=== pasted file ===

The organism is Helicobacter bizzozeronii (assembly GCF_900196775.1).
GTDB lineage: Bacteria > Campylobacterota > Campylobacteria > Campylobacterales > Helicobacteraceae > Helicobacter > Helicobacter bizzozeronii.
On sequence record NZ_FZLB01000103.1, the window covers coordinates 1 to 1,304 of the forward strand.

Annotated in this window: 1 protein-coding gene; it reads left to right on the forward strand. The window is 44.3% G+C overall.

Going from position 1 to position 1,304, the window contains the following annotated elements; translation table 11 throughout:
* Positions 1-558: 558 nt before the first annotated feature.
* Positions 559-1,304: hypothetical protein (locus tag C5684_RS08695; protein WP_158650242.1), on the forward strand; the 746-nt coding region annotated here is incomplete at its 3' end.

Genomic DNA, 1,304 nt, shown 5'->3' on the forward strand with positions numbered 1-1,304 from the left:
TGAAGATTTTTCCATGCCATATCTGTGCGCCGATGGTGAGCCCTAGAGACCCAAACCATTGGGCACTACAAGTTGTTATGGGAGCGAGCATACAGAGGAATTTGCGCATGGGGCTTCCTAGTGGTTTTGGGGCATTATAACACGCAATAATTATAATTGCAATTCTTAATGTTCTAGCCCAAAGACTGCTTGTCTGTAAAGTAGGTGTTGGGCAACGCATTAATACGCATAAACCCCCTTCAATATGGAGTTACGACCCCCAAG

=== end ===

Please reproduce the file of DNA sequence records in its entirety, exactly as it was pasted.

The organism is Helicobacter bizzozeronii (assembly GCF_900196775.1).
GTDB lineage: Bacteria > Campylobacterota > Campylobacteria > Campylobacterales > Helicobacteraceae > Helicobacter > Helicobacter bizzozeronii.
On sequence record NZ_FZLB01000103.1, the window covers coordinates 1 to 1,304 of the forward strand.

Annotated in this window: 1 protein-coding gene; it reads left to right on the forward strand. The window is 44.3% G+C overall.

Going from position 1 to position 1,304, the window contains the following annotated elements; translation table 11 throughout:
* Positions 1-558: 558 nt before the first annotated feature.
* Positions 559-1,304: hypothetical protein (locus tag C5684_RS08695; protein WP_158650242.1), on the forward strand; the 746-nt coding region annotated here is incomplete at its 3' end.

Genomic DNA, 1,304 nt, shown 5'->3' on the forward strand with positions numbered 1-1,304 from the left:
TGAAGATTTTTCCATGCCATATCTGTGCGCCGATGGTGAGCCCTAGAGACCCAAACCATTGGGCACTACAAGTTGTTATGGGAGCGAGCATACAGAGGAATTTGCGCATGGGGCTTCCTAGTGGTTTTGGGGCATTATAACACGCAATAATTATAATTGCAATTCTTAATGTTCTAGCCCAAAGACTGCTTGTCTGTAAAGTAGGTGTTGGGCAACGCATTAATACGCATAAACCCCCTTCAATATGGAGTTACGACCCCCAAG